It’s been 25 years since Medalist Golf Club last appeared on national television, when Shell’s Wonderful World of Golf pitted then-world No. 1 Nick Price against Greg Norman, the world No. 2 and founder of the newly opened club.
On May 24, the exclusive Florida enclave hosts another made-for-TV affair with Tiger Woods and Peyton Manning taking on Phil Mickelson and Tom Brady to raise funds for COVID-19 relief.
Just don’t expect to see Greg Norman anywhere.
Continue reading “The Match II: A Shark-Free Affair”
The only item on a menu is always in high demand, so it’s a sign of our times that even a picky gourmand will greedily consume another manufactured McNuggets offering that sees Tiger and Phil impersonate actual rivals for those of us willing to trade nourishment for entertainment.
Continue reading “The Match: No Substance, But We’ll Feast”
Many moons ago, I walked with Padraig Harrington during a practice round at Kiawah Island’s Ocean Course. As he nipped a series of exquisite, one-bounce-and-check wedges, Harrington talked about the relativity of talent in golf. “You know,” he remarked, “the scratch player at your club is an awful lot closer to being you than he is to being me.”
Harrington wasn’t referencing the skill required to win major championships— at the time he was still four years from winning his first — nor even the talent needed to play on the PGA Tour. His point was more basic than that, putting in brutally realistic context the level of performance necessary to have even a faint hope of earning a living in the professional ranks.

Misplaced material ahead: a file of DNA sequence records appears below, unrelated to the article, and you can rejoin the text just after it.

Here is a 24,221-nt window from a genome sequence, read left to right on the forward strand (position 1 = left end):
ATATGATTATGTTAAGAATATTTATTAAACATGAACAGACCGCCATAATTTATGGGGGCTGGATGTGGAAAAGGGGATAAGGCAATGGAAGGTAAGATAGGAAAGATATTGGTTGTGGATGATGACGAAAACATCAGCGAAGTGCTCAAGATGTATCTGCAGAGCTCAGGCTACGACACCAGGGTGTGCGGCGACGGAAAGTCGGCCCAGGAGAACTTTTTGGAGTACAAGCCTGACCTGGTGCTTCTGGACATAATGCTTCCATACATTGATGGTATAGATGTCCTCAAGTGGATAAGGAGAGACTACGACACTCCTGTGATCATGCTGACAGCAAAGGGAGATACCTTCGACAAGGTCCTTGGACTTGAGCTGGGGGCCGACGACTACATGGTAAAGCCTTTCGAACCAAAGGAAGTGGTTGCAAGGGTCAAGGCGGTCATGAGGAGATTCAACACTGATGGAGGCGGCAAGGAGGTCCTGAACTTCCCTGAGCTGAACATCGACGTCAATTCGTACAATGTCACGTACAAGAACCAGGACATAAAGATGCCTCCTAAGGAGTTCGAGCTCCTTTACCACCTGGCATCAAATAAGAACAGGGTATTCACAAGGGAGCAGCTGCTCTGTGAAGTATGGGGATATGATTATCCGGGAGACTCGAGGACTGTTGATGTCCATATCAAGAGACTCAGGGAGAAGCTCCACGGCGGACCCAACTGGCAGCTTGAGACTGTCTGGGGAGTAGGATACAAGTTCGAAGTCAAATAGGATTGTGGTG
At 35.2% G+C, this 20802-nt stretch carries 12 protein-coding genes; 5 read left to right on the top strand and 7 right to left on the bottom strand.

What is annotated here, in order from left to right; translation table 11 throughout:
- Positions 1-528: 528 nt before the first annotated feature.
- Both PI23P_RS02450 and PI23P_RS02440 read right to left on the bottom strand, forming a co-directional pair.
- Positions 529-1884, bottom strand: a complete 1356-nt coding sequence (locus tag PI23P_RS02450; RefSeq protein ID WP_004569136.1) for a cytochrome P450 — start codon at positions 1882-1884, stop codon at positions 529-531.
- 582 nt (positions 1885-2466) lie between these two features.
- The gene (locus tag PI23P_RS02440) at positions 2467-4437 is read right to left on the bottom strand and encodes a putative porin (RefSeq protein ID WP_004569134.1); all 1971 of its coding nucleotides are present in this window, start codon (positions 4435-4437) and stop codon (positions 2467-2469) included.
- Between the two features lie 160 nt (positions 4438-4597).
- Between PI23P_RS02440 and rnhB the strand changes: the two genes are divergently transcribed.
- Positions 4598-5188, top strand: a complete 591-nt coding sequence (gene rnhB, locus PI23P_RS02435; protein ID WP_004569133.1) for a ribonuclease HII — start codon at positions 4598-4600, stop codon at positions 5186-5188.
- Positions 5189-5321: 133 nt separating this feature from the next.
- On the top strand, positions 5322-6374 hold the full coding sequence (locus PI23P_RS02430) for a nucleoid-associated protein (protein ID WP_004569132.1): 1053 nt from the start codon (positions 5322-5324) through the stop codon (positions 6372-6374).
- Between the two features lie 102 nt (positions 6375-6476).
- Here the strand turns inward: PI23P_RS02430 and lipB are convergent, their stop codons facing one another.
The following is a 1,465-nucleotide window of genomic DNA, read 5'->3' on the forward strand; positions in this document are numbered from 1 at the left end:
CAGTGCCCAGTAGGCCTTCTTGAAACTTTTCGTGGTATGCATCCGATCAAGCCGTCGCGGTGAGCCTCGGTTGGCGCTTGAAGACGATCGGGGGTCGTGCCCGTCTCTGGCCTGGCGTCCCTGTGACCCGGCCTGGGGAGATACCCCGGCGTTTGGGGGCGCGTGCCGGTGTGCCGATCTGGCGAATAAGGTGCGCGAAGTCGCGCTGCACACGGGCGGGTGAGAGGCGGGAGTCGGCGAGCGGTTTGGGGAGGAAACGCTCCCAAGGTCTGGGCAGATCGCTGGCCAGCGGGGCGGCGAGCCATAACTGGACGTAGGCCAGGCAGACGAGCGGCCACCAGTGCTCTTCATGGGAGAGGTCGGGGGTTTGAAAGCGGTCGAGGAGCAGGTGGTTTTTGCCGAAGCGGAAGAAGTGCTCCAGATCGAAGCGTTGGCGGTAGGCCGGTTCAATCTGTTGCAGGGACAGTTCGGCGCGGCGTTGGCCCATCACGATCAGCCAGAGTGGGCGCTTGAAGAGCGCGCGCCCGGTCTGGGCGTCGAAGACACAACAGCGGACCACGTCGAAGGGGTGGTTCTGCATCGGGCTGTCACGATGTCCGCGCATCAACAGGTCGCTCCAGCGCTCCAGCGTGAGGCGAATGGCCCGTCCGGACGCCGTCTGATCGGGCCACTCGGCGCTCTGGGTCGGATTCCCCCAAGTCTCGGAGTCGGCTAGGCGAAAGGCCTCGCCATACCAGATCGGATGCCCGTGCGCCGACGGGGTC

That long-ago conversation came to mind this weekend as I waded through a Twitter thread initiated by Denis Pugh, the coach of Francesco Molinari. Pugh worked with Colin Montgomerie at his peak and with Seve Ballesteros. He is one of the more thoughtful men in golf and brooks no B.S. from any quarter, two traits that are assets everywhere except on social media.
Continue reading “In Golf, Delusions Of Talent Know No Bounds”
There was a time when tournament appearances by Tiger Woods were theaters of high drama: the greatest golfer in history ruthlessly chasing down every record worthy of pursuit. But that was before chipping yips and back surgeries, before Achilles and ACL injuries, before personal scandal and swing woes, even before most folks had heard of Rory McIlroy. Or Barack Obama.
Woods returns to the PGA Tour this week 15 months after being sidelined by a pair of microdiscectomy procedures. His reappearance is cause for celebration but also for trepidation, since his more recent performances have veered between farce and tragedy.
The winner of 14 majors had been scheduled to return at the Safeway Open in October, but just three days after committing to play, Woods withdrew. “After a lot of soul searching and honest reflection, I know that I am not yet ready to play,” he said. “My health is good, and I feel strong, but my game is vulnerable and not where it needs to be.”
For fans weaned on Tiger’s cutthroat aggression and indomitable self-belief, the admission of frailty stood out, as though his clubs were suddenly carved from kryptonite. His withdrawal was no routine acknowledgment of competitive rustiness. Golf’s Gretzky was sitting out because he was scared of slipping on the ice.
Continue reading “Tiger’s Risky Comeback”